The power is … on?
LAKE PLACID – The state wants utility companies to improve the way they respond to major storms and natural disasters.
That was the message from members of the Moreland Commission on Utility Storm Preparation and Response, which held its eighth public hearing at the Conference Center at Lake Placid Wednesday night. Gov. Andrew Cuomo convened the commission last November, after Hurricane Sandy exposed weaknesses in power companies’ ability to deal with a disaster of that magnitude.
State Department of Financial Services Superintendent Benjamin Lawsky, one of the commission’s co-chairs, said that although the group’s early focus was the response to Sandy, it’s also visiting regions hit hard by tropical storms Irene and Lee to gather information about storm response in those areas.
“We are really trying to look at, after all those storms, what went wrong, why did it go wrong, and how do we fix it, as it relates to utilities,” Lawsky said. “And most of all, even if ultimately in this region or in other regions not affected by Superstorm Sandy, should we find that utilities performed well, we and this governor very much want to study how we can continue, as a state, to get better and better at preparing for and then responding to the storms.”
Cuomo, in his recent State of the State address, said he thinks climate change is real and that it’s the root cause of major weather events like Irene and Sandy. Lawsky echoed that message at Wednesday’s hearing.
“They’re going to continue, and they’re going to get worse,” he said. “And it’s only a matter of time before we have another storm that doesn’t hit downstate but does hit upstate. And we’ll be back up here once again, responding and trying to respond better than we ever have before to that storm.”
Commission member Tony Collins, president of Clarkson University and co-chair of the North Country Regional Economic Development Council, said feedback so far is that the boots-on-the-ground employees of utility companies have performed well in the wake of major storms. It’s the higher-level coordination of storm preparation and response that’s been the problem, Collins said.
That disconnect between utility company officials, emergency responders and local officials was detailed by Wilmington town Supervisor Randy Preston during public comment. At the end of January, a severe wind storm tore through Wilmington, leaving nearly all of the town’s residents without power and causing serious damage. On the day of the storm, Jan. 31, Preston told the Enterprise that it was almost impossible for him to get accurate updates from the town’s utility company, New York State Electric and Gas.
Preston, who chairs Essex County’s Public Safety Committee, told the Moreland Commission that his efforts to find out when power would be restored were futile. When Preston finally got through to someone at NYSEG, all he received was a canned response. With night coming and temperatures forecasted to be in the low teens, Preston declared a state of emergency and began setting up shelters for residents who needed a warm place to sleep.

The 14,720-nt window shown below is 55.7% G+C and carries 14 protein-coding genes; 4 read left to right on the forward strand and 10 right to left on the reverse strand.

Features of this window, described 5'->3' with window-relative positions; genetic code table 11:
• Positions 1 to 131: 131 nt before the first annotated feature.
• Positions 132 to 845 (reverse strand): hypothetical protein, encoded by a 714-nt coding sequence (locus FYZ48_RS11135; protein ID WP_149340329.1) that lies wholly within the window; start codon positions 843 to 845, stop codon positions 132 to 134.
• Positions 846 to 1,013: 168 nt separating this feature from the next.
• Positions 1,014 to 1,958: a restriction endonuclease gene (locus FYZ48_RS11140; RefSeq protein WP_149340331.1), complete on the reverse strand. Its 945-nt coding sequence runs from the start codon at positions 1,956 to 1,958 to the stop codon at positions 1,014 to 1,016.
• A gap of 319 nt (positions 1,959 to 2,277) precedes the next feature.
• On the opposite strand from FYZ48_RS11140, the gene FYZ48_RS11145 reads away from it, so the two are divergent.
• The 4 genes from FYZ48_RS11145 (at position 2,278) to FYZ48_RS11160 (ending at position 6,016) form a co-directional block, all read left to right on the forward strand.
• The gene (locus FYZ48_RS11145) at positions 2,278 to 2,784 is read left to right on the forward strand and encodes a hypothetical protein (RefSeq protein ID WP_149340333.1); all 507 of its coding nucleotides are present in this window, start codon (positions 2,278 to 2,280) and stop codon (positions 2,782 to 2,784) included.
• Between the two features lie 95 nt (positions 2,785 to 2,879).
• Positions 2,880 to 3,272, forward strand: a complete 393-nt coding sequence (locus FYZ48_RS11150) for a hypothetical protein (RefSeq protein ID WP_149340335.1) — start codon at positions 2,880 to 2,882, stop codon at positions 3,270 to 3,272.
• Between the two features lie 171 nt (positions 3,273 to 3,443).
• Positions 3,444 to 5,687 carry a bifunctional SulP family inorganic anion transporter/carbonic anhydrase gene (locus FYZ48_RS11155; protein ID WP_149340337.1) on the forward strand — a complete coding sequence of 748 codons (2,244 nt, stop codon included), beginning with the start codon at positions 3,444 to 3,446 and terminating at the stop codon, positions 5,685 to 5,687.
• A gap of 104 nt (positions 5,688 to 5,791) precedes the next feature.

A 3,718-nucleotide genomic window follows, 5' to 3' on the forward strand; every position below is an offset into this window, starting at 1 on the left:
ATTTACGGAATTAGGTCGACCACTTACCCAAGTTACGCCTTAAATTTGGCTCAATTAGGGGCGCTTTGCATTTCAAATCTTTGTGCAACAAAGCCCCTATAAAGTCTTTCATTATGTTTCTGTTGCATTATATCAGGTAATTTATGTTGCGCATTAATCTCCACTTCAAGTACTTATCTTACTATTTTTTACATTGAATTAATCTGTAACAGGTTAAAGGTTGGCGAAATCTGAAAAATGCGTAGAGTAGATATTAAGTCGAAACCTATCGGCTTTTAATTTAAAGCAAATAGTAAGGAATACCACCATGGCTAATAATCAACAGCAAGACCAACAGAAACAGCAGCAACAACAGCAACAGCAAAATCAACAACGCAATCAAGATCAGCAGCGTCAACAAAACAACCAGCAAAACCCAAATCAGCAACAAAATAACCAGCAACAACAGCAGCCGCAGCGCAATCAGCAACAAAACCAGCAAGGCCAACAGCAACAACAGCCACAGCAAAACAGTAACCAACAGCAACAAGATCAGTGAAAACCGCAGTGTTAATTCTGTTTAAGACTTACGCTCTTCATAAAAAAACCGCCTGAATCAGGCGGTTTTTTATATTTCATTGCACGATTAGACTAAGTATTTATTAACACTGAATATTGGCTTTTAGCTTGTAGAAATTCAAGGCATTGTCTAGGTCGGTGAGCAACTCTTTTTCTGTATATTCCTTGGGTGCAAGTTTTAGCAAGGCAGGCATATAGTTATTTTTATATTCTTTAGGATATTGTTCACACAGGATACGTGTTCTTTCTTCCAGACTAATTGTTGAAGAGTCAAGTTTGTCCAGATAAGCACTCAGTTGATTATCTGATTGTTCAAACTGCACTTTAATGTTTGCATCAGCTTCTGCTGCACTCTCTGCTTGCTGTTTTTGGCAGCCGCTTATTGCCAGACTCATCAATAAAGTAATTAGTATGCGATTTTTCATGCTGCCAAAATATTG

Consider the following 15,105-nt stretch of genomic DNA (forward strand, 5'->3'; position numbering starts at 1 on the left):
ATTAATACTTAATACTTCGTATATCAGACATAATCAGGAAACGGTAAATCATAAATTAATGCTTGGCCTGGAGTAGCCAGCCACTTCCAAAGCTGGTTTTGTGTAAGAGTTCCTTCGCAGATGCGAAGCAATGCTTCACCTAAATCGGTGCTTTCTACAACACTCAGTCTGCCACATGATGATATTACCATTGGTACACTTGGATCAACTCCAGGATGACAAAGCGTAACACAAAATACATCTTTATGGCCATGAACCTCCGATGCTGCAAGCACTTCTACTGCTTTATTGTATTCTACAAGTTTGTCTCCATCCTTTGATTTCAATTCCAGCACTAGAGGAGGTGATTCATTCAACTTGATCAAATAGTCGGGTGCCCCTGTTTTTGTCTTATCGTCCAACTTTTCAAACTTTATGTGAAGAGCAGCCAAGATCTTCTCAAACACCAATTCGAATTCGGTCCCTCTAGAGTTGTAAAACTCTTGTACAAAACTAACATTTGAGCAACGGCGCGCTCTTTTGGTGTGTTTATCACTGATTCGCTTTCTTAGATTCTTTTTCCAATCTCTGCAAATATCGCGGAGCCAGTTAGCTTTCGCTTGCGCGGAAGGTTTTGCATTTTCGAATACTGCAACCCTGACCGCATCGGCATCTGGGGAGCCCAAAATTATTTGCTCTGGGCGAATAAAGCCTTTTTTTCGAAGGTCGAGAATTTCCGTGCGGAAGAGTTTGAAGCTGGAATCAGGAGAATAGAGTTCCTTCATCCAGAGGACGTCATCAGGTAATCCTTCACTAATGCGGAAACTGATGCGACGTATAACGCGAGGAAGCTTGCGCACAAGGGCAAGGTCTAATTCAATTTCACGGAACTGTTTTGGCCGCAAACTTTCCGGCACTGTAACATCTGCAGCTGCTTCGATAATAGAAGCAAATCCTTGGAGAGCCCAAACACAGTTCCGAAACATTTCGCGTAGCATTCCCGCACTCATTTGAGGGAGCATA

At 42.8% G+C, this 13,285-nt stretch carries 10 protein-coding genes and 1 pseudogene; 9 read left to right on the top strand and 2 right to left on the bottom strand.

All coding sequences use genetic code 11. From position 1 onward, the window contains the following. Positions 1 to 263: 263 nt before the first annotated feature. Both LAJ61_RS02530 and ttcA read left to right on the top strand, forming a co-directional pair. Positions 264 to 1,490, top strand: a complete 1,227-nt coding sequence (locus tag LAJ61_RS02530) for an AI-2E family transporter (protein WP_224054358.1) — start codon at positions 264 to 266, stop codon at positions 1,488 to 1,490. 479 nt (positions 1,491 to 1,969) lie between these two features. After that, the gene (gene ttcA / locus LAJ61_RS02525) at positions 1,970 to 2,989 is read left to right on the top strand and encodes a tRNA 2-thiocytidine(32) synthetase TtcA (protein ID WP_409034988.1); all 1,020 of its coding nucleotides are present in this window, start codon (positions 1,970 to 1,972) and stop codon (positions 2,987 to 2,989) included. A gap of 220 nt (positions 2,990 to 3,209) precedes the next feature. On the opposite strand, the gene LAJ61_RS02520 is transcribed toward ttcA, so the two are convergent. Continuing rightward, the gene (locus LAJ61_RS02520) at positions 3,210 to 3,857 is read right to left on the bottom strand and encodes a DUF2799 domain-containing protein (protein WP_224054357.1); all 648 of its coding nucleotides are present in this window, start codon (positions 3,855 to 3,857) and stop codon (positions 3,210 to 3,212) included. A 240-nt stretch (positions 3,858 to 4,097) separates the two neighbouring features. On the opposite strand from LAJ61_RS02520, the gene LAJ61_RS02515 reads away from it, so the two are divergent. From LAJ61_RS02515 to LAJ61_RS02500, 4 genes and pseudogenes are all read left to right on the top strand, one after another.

“The frustration of not being able to get clear and concise answers any different than anyone that’s on the street – in theory, being the town supervisor declaring a state of emergency, I’m the person in charge, and I couldn’t get nothing but a canned response,” he said. “And this is probably going to sound a little bit strange, but within 30 minutes of all of this going into effect, I started getting phone calls from people that the power was coming back on. So needless to say, it was a very frustrating event for me.”
Preston said the only way he was able to find out who had power and who didn’t was by going door-to-door with fire department volunteers. He said he was told by NYSEG to refer to the company’s website, but that didn’t provide accurate figures.
Preston added that when Irene hit in August 2011, power company officials lacked a knowledge of Essex County’s landscape.
“So I guess what I would say to this commission is, there needs to be a process,” he said. “As everybody is well aware, we are having natural disasters more and more frequently. There has to be a process to get these utility companies to come in, to deal with us, to communicate with us.”
Preston recommended that county emergency officials and utility company representatives meet on a month-to-month basis to coordinate storm preparation and response.
Regina Calcaterra, the commission’s director, said utility companies need to do a better job of communicating one-on-one with emergency coordinators. She said the commission has found that a public relations specialist for a utility company will often conduct conference calls with multiple emergency responders, most of whom have specific information about their area they need to communicate.
“The second thing is the website challenge,” Calcaterra said. “People will go on websites, and what they’ll find on there is global (estimated restoration times). They’ll find out one, general restoration time for an entire community, when the reality is that you don’t know if it was a substation or a line or a pole that is down. So there may be a different ETR for one side of the street.”
Commission members and emergency officials in attendance agreed that rural areas like the North Country have a much different expectation of utility companies when a storm strikes. Keith Zimmerman, director of St. Lawrence County’s planning office, said many residents in this region are capable of finding wood to heat their homes and are willing to wait several days for power to be restored. The big concern, he said, is making sure people have potable water and that power is restored quickly to facilities like hospitals.
The commission’s next public hearing is Wednesday at Binghamton University.